Figure 7: Histopathology. (a) H and E stained section of the enucleated tissue. (b) Van Gieson's staining

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Van Gieson's stain later confirmed the histopathological diagnosis of a solid neoplastic variant of COC, also known as DGCT [Figure 7]b.


  Discussion Top


In 1962, Gorlin et al. were the first to introduce the term and describe COC. [1] The term COC was commonly used and still prevails in the literature. [7],[11]

Some authors, based on dualistic concept, regard COC as a lesion containing two entities: A cyst and a tumor, which exists either as a cyst or a tumor. Others following the monistic concept regard the lesion as a tumor with a tendency toward cyst formation. [2],[3],[4],[5]

Since its first description as a separate entity, a number of COC cases have been reported, and it is now a well-known clinical and histopathological entity. Controversies over terminology and sub-types of COC still prevail. However, two main types of COC have chiefly been accepted-the cystic and the solid-tumor type. [2],[3],[5]

In 1981, Praetorius, following the dualistic concept, classified COC into two subtypes - a cyst and a neoplasm. He proposed the term DGCT for the 1 st time for the neoplastic variant of COC. [2],[12]

In 1991, Buchner clinically classified COC as peripheral COC and central COC. He further sub-classified each of them into cystic or neoplastic variants and also included rare malignant variant of COC in his classification. [13]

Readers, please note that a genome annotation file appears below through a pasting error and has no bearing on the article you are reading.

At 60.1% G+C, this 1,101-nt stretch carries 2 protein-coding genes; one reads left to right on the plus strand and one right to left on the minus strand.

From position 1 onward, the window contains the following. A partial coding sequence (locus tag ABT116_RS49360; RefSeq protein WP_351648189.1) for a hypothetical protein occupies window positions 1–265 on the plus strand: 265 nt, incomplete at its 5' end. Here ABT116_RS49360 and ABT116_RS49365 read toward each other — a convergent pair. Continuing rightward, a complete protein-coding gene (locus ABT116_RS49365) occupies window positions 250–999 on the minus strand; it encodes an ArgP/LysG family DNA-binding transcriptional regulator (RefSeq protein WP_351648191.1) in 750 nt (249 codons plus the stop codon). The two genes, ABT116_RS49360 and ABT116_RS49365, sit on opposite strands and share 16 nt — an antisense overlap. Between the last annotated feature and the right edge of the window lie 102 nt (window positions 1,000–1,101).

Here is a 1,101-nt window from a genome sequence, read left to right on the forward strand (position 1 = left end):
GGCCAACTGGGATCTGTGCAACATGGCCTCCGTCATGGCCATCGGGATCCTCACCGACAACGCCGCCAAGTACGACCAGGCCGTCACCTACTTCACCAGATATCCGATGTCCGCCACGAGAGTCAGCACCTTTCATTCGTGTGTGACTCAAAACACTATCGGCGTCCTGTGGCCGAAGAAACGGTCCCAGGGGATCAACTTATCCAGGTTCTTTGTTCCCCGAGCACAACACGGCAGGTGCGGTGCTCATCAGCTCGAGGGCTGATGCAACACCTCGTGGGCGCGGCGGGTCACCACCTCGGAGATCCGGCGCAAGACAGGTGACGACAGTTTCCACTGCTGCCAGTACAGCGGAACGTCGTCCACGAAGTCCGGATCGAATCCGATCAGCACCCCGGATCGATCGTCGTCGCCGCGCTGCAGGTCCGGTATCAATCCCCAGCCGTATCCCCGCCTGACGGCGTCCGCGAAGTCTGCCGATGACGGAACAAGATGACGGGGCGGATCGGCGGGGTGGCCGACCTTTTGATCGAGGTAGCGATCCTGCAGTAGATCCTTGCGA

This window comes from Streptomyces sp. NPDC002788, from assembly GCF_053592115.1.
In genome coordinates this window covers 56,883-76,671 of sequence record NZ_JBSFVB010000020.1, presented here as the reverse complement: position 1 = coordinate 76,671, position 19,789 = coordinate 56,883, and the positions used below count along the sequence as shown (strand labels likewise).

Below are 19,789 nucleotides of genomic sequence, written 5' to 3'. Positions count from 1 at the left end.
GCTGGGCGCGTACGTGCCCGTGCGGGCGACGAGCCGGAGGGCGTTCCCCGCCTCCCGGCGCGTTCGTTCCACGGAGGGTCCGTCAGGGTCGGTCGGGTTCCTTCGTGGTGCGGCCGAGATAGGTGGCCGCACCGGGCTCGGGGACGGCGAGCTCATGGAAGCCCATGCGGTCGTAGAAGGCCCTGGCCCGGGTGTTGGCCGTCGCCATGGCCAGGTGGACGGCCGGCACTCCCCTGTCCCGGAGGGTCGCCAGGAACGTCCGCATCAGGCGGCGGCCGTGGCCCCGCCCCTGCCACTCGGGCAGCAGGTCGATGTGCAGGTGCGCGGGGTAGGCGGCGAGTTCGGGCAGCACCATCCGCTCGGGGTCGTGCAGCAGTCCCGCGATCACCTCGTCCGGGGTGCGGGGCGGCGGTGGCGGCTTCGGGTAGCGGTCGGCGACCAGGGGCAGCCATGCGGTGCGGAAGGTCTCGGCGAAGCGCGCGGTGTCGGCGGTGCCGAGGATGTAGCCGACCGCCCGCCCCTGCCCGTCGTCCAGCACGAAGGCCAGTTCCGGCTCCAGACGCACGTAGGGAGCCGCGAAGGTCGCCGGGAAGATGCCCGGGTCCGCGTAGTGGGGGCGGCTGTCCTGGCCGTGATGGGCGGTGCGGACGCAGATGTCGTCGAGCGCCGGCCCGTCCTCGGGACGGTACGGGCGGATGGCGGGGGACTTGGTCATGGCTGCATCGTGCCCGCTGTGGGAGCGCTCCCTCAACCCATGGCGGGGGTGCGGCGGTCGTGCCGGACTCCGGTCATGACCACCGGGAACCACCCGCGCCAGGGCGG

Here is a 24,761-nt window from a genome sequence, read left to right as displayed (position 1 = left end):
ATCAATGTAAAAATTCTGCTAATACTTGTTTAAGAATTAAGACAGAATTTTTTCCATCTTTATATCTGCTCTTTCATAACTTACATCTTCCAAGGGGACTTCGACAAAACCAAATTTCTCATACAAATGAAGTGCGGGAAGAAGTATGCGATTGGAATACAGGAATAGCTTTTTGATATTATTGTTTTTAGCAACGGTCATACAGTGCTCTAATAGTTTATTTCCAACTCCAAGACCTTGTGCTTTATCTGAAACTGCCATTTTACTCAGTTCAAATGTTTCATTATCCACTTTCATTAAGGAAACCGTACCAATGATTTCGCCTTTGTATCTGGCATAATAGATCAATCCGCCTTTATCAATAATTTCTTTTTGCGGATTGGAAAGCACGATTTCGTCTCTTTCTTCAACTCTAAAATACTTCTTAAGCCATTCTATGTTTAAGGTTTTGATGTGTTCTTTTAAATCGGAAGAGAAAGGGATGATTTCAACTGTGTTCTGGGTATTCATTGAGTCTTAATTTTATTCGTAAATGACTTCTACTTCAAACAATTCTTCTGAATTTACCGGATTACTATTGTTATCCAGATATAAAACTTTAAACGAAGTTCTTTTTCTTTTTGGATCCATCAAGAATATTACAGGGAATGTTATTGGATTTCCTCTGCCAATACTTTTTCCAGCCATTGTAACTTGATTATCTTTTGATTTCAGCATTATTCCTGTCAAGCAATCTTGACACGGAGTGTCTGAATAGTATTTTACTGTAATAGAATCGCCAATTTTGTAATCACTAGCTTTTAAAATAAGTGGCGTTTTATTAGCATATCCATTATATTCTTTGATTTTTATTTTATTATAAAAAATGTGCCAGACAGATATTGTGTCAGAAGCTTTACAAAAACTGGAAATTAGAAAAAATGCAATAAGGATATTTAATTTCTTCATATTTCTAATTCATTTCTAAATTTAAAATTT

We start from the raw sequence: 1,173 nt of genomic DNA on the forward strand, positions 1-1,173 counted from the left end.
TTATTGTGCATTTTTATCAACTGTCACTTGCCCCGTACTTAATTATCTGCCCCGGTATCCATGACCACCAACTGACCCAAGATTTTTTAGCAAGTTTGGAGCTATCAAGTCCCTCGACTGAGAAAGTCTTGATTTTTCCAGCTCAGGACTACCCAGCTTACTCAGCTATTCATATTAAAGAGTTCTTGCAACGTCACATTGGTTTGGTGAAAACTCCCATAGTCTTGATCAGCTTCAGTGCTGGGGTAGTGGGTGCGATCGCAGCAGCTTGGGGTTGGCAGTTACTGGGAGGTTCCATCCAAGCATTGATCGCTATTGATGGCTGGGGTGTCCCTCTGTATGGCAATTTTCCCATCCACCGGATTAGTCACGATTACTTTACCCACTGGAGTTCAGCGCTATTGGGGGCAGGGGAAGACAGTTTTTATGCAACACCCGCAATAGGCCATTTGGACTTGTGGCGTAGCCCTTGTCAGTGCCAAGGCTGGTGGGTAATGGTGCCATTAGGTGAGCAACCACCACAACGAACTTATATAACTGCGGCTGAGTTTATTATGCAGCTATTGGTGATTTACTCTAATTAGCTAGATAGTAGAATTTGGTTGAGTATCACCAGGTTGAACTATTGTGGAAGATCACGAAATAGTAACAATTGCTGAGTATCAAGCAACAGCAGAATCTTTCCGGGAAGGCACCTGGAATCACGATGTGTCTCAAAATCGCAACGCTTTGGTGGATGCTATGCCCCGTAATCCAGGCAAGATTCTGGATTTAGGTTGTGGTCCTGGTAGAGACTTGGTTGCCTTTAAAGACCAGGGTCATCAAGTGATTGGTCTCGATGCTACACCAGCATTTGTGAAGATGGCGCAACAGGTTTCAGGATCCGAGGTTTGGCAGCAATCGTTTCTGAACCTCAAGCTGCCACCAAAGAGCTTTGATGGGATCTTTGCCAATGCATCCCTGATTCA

In the same year, Hong followed the dualistic concept and classified COC into cystic and neoplastic types. He further subdivided cystic type into proliferative, nonproliferative, ameloblastomatous and odontoma associated. The term epithelial odontogenic ghost cell tumor was first used by Hong for the solid variant. [3]

In 1998, Toida suggested that the lesions should not be classified as "cystic" or "neoplastic" because the former term described the morphology while the later defined the biological behavior of the lesion. The term "cystic" is synonymous for "nonneoplastic" and at the same time, there may be lesions with cystic architecture that have extensive proliferative capacity. [12] Toida proposed a new classification in which the cystic variant was called CGCOC and the neoplastic variant was called calcifying ghost cell odontogenic tumor (CGCOT). He further subdivided the neoplastic group into cystic CGCOT and solid CGCOT, to include neoplasm showing cystic architecture and neoplasm with a solid pattern, respectively. A third category - combined lesions was also introduced which comprised CGCOC and CGCOT associated with odontoma, ameloblastoma and other odontogenic lesions. [12]